Friday, June 23, 2006


The rivers mouth and the gate of misfortune

Ultimately, Japan weren't good enough to compete with Brazil. This did not much surprise us; Brazil have, after all, won the World Cup on no less than five occasions, whereas Japan are all 5' 10".

Be that as it may, Japan led the World Champions for a brief period and, had they not conceded in the 45th minute of the game, I would have had at least 15 minutes more enjoyment out of the evening.

One of Japan's stars of the first half was the goalkeeper, Kawaguchi. I generally associate Kawaguchi with photogenic diving, ineffectual slapping at the ball and unnecessary goals conceded against the likes of North Korea. However, it seemed that adversity was bringing the best out of the camera-conscious custodian. On top of his remarkable penalty save against Croatia in the previous game, he was keeping Brazil's star-studded forward line at bay- not single-handedly, but using both hands and getting the ball to safety, as opposed to letting it rebound off his weedy arms to the edge of the six-yard box as is usually the case.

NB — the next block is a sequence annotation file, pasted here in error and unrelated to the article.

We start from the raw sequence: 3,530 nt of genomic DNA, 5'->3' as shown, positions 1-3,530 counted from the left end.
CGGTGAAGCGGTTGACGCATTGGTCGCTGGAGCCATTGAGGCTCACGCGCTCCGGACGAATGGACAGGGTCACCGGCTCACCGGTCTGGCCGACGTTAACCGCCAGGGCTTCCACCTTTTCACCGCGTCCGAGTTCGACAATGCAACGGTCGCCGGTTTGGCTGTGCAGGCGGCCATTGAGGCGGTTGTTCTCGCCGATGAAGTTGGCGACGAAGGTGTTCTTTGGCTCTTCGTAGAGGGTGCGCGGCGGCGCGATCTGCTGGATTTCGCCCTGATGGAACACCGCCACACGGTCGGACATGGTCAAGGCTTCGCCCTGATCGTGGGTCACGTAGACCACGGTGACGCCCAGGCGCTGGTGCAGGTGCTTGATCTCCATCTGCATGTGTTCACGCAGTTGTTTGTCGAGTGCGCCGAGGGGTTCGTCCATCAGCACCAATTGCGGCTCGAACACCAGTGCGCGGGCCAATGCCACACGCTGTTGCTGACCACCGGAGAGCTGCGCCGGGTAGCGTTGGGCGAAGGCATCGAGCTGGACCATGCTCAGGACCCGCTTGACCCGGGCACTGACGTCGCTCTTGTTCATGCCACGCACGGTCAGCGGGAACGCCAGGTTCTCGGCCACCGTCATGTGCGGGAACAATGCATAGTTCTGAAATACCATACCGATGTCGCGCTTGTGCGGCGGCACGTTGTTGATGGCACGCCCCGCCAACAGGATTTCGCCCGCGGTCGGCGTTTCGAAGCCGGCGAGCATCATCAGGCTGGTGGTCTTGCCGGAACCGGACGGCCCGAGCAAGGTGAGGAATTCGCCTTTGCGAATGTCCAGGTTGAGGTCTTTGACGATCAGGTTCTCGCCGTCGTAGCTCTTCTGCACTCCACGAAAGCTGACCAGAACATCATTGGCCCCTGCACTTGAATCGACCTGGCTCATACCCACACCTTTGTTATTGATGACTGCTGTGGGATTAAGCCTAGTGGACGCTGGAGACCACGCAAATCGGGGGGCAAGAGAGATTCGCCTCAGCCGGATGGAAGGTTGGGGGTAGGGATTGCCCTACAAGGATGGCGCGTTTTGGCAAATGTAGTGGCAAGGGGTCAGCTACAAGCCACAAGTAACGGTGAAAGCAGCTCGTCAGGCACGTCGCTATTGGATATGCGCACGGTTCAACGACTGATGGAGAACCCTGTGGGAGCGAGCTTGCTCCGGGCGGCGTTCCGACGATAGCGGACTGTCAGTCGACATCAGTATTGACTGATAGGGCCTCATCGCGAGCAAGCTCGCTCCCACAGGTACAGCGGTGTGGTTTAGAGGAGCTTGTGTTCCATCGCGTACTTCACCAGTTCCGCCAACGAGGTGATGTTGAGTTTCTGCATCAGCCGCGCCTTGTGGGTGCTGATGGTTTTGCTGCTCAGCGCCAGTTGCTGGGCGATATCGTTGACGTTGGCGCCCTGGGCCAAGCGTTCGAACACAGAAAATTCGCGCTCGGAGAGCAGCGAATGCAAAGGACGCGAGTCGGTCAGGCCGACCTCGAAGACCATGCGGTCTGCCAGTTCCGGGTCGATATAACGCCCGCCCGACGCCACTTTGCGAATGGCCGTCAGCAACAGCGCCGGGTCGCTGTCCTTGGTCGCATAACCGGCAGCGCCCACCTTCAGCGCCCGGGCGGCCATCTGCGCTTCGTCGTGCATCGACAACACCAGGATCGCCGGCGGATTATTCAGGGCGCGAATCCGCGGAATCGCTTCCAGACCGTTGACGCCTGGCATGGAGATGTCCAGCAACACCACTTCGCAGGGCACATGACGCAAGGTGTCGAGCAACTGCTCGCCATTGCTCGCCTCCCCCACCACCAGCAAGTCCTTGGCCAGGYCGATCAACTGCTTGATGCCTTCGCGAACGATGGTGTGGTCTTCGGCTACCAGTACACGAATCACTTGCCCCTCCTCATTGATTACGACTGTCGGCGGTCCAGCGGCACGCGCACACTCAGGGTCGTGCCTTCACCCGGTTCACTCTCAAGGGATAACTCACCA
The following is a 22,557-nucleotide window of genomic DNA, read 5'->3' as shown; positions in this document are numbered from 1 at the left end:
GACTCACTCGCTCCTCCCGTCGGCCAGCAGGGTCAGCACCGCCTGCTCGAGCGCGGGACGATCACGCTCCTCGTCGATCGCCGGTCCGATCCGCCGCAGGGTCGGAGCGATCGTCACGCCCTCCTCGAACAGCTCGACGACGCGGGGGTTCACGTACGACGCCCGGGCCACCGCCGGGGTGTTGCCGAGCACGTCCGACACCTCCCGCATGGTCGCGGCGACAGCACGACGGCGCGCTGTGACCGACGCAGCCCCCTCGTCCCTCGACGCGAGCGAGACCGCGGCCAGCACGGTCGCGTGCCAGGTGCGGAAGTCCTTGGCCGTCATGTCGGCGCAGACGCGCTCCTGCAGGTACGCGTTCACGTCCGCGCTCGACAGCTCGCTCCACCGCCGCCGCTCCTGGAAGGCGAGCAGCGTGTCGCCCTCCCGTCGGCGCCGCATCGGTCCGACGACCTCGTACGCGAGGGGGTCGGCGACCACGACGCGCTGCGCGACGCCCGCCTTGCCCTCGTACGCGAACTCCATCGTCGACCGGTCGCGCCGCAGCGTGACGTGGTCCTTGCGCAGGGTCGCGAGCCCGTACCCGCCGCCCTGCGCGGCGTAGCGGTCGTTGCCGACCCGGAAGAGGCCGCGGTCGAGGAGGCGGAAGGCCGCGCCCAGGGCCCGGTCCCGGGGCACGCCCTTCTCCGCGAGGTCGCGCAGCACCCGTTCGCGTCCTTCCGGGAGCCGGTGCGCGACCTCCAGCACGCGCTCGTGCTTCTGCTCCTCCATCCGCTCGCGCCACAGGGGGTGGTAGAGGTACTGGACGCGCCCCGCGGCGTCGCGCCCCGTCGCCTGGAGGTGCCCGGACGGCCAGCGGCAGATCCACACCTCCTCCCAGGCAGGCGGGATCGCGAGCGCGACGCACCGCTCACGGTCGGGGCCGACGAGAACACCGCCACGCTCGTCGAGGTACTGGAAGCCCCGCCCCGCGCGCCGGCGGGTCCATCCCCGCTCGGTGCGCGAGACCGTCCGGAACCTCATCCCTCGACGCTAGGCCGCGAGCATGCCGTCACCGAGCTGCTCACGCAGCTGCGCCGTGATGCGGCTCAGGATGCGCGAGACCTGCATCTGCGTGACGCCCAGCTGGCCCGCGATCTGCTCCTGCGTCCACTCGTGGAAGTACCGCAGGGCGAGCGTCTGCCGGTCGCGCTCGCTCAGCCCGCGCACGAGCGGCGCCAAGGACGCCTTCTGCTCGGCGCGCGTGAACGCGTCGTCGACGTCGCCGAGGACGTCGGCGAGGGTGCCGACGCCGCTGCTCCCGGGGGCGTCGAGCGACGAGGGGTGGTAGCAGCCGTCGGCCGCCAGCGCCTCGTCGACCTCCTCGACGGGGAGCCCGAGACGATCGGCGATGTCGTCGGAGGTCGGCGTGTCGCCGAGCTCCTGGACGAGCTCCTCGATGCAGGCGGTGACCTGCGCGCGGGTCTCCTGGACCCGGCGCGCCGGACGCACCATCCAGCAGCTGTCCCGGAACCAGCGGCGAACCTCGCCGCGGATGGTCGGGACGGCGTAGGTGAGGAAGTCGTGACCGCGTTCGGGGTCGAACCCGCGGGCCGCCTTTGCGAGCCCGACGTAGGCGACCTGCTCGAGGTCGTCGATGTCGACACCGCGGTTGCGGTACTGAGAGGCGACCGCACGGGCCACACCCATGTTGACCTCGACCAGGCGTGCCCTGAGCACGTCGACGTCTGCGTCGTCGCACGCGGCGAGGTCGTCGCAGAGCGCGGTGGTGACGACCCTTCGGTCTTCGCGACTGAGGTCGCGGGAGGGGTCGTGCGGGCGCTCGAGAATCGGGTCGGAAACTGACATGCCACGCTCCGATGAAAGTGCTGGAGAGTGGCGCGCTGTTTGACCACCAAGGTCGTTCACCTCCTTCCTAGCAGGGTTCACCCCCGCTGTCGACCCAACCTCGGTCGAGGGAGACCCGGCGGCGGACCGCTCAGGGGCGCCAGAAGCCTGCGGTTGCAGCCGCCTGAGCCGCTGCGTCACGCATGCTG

Chants of Kawaguchi, Kawaguchi rang around the bar; Andy, however, remained unconvinced.

"For God's sake, he's horrible- did you see him against Australia? It was like watching a dyslexic child trying to read the Arabic alphabet."

I was forced to agree. Worse was to come when the law of averages re-asserted itself sickeningly for Brazil's second goal. I'll paste in the words from the Guardian minute-by-minute; it still hurts me to think about it.

"As against Australia, Kawaguchi's performance drops from the sublime to the ridiculous. Juninho hits a fairly powerful shot from 25 yards just to the right of the keeper, which he flaps his hands at as if he was trying to put out a fire with a cloth. Sadly he got nowhere near it, and now looks more dejected than me when I had to put my curry in the fridge."

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